Isn?t it loud enough? | india | Hindustan Times
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Isn?t it loud enough?

In the past few years I have been reading a lot of articles asking liberal Muslims to speak up. In the aftermath of the Varanasi blasts, Vir Sanghvi repeats this demand (Against the current, March 9). My problem with this appeal, this demand, is with the belief that all Muslims are fundamentalists unless they speak up.

india Updated: Mar 14, 2006 18:50 IST

In the past few years I have been reading a lot of articles asking liberal Muslims to speak up. In the aftermath of the Varanasi blasts, Vir Sanghvi repeats this demand (Against the current, March 9). My problem with this appeal, this demand, is with the belief that all Muslims are fundamentalists unless they speak up, while all Hindus are liberals and only those like Praveen Togadia and Ashok Singhal are fundamentalists. The media also seem to fall prey to this perception and help spread this curious view.

Let’s take the Varanasi blasts. HT carried an article about Muslims condemning the blast, Muslims that included the Jamiat-Ulama-I-Hind, the vice- chancellor of Aligarh Muslim University, both factions of the Hurriyat, the National Commission for Minorities chairman, a manager of schools, a student, a TV producer, a doctor and, of course, Javed Akhtar and Shabana Azmi. But somehow, this doesn’t seem to be enough.

No right-thinking person can support Yaqoob Qureshi’s call for the death of a Danish cartoonist. It was stupid, bad politics and did not help Muslims at all. Neither did the rallies (which were, incidentally, shown on the media again and again) do any good. But please tell me what the connection was between the anti-cartoon-anti-Bush rallies and the blasts?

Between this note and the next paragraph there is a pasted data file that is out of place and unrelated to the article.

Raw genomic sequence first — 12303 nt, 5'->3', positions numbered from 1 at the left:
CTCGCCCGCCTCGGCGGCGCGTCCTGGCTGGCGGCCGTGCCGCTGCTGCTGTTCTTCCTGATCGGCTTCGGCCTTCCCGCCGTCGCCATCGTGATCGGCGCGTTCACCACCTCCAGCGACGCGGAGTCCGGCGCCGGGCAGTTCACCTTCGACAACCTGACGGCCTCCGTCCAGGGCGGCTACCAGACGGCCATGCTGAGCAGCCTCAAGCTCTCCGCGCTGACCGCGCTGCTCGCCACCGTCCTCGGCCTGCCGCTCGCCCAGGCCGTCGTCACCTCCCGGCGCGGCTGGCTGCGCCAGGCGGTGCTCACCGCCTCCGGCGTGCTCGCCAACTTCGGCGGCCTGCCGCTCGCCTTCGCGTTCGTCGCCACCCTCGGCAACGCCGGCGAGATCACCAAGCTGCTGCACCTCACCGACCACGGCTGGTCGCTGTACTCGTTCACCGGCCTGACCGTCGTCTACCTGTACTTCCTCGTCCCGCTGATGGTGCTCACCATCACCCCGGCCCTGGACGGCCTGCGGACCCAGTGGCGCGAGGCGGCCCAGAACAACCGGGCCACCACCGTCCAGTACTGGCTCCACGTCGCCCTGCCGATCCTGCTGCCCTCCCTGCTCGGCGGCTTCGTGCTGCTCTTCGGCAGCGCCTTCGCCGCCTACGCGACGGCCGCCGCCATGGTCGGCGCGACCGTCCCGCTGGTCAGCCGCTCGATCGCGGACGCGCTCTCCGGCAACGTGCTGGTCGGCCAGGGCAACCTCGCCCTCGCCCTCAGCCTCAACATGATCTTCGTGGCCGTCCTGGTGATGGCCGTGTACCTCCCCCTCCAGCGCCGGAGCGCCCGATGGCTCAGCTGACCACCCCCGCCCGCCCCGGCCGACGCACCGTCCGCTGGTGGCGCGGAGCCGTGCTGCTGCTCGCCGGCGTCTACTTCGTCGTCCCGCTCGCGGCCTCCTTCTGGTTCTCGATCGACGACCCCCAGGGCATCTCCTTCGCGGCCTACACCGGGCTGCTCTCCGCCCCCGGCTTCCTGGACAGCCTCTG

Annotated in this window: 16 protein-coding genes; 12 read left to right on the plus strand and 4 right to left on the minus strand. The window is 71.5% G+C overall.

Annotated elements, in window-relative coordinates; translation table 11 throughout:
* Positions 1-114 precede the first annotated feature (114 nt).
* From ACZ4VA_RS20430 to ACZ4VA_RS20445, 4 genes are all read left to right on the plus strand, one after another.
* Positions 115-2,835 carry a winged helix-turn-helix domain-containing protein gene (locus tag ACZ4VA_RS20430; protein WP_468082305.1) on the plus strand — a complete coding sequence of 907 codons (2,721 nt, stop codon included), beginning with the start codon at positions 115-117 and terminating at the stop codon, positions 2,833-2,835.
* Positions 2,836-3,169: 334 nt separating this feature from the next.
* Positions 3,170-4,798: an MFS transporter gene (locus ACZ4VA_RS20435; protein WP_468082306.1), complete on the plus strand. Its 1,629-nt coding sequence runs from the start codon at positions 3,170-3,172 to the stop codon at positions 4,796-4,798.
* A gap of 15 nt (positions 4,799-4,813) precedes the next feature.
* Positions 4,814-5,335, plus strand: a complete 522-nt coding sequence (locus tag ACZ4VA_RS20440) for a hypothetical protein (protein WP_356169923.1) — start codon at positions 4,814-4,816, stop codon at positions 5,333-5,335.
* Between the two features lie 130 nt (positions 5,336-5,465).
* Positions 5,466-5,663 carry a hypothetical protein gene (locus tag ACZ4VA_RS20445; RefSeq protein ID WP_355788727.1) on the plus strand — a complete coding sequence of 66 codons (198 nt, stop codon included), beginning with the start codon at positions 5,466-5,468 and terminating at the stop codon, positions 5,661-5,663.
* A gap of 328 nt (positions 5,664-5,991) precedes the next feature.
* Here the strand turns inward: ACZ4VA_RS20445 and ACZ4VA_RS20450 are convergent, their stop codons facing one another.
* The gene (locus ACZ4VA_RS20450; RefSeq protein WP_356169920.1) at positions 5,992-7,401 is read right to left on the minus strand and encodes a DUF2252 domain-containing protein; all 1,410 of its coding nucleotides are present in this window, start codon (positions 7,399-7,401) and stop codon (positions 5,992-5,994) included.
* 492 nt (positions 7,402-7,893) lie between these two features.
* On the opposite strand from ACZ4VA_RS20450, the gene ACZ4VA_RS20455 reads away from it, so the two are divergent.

When L.K. Advani took out his 1990 Somnath-to-Ayodhya rath yatra, thousands of Hindus supported him for they believed that the temple should be built. Which did not mean that they all supported the riots in Gujarat or Mumbai or the BJP’s charges that Muslims are anti-national.People lined up and cheered him on. But not for a moment did I think that the people who were cheering were in favour of shedding innocent Muslim blood.

Yaqoob Qureshi be damned for all I care. But it upsets me when the media scream for his resignation for putting a bounty on a foreigner’s head while at the same time an Indian chief minister continues in his post after being responsible for the murder of 3,000 Indians.

The Muslims came out in large numbers not to protest George Bush’s nuclear deal with India but to protest against the perceived anti-Islamic stance of his administration and to express their anger against the Prophet Mohammad cartoons. The politicians took advantage of this. Muslims in UP are not going to vote for the Left, and if they are going to vote for Mulayam Singh Yadav, it is not because of him not taking action against Qureshi, but because the BJP labels them ‘anti-national’ while the Congress remains politically insignificant in the state. So they will vote between the BSP and the SP to defeat the BJP. Can you blame them?

So when I can make the distinction between Hindu sentiments for the Ram temple and a support for the BJP, why can’t intelligent liberal editors like Sanghvi distinguish between protests against the cartoons and a support for terrorism?

One of the reasons why Indian Muslims are not part of any global terror group is because of the freedom that our Constitution provides to express their feelings peacefully. While Yaqoob Qureshi and the BJP play the same politics, the former will fade away (he is insignificant), but the BJP will not.